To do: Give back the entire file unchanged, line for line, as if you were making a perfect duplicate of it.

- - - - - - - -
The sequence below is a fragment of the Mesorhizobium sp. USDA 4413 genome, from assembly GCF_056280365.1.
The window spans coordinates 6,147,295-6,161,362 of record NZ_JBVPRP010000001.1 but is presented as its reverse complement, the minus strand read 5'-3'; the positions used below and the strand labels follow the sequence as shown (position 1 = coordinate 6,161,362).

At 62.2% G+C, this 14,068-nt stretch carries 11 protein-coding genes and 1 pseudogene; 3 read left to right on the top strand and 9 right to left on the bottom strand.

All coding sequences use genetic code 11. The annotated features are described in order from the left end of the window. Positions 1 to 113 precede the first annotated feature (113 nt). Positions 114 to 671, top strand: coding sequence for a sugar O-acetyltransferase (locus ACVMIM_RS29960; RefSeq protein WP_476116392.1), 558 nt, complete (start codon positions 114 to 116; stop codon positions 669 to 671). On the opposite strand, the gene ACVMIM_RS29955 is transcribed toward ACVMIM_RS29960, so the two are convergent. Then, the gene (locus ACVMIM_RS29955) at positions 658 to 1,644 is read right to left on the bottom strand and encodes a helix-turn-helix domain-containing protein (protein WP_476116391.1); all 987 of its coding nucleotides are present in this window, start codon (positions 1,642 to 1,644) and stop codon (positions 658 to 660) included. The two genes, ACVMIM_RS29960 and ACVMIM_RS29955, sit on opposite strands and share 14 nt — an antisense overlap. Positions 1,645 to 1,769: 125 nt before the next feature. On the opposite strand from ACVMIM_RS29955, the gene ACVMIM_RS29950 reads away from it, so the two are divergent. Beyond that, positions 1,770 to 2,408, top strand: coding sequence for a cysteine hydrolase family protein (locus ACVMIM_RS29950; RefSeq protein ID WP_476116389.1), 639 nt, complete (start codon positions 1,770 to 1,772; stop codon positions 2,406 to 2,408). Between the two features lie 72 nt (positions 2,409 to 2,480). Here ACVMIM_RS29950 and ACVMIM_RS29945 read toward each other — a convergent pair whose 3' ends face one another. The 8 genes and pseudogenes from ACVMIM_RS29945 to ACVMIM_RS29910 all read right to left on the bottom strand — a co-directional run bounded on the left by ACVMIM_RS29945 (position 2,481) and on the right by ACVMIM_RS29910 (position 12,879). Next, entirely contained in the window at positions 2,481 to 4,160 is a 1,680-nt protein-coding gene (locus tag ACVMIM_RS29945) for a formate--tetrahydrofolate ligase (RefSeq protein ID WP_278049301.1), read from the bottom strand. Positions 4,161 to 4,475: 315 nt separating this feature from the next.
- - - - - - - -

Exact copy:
The sequence below is a fragment of the Mesorhizobium sp. USDA 4413 genome, from assembly GCF_056280365.1.
The window spans coordinates 6,147,295-6,161,362 of record NZ_JBVPRP010000001.1 but is presented as its reverse complement, the minus strand read 5'-3'; the positions used below and the strand labels follow the sequence as shown (position 1 = coordinate 6,161,362).

At 62.2% G+C, this 14,068-nt stretch carries 11 protein-coding genes and 1 pseudogene; 3 read left to right on the top strand and 9 right to left on the bottom strand.

All coding sequences use genetic code 11. The annotated features are described in order from the left end of the window. Positions 1 to 113 precede the first annotated feature (113 nt). Positions 114 to 671, top strand: coding sequence for a sugar O-acetyltransferase (locus ACVMIM_RS29960; RefSeq protein WP_476116392.1), 558 nt, complete (start codon positions 114 to 116; stop codon positions 669 to 671). On the opposite strand, the gene ACVMIM_RS29955 is transcribed toward ACVMIM_RS29960, so the two are convergent. Then, the gene (locus ACVMIM_RS29955) at positions 658 to 1,644 is read right to left on the bottom strand and encodes a helix-turn-helix domain-containing protein (protein WP_476116391.1); all 987 of its coding nucleotides are present in this window, start codon (positions 1,642 to 1,644) and stop codon (positions 658 to 660) included. The two genes, ACVMIM_RS29960 and ACVMIM_RS29955, sit on opposite strands and share 14 nt — an antisense overlap. Positions 1,645 to 1,769: 125 nt before the next feature. On the opposite strand from ACVMIM_RS29955, the gene ACVMIM_RS29950 reads away from it, so the two are divergent. Beyond that, positions 1,770 to 2,408, top strand: coding sequence for a cysteine hydrolase family protein (locus ACVMIM_RS29950; RefSeq protein ID WP_476116389.1), 639 nt, complete (start codon positions 1,770 to 1,772; stop codon positions 2,406 to 2,408). Between the two features lie 72 nt (positions 2,409 to 2,480). Here ACVMIM_RS29950 and ACVMIM_RS29945 read toward each other — a convergent pair whose 3' ends face one another. The 8 genes and pseudogenes from ACVMIM_RS29945 to ACVMIM_RS29910 all read right to left on the bottom strand — a co-directional run bounded on the left by ACVMIM_RS29945 (position 2,481) and on the right by ACVMIM_RS29910 (position 12,879). Next, entirely contained in the window at positions 2,481 to 4,160 is a 1,680-nt protein-coding gene (locus tag ACVMIM_RS29945) for a formate--tetrahydrofolate ligase (RefSeq protein ID WP_278049301.1), read from the bottom strand. Positions 4,161 to 4,475: 315 nt separating this feature from the next.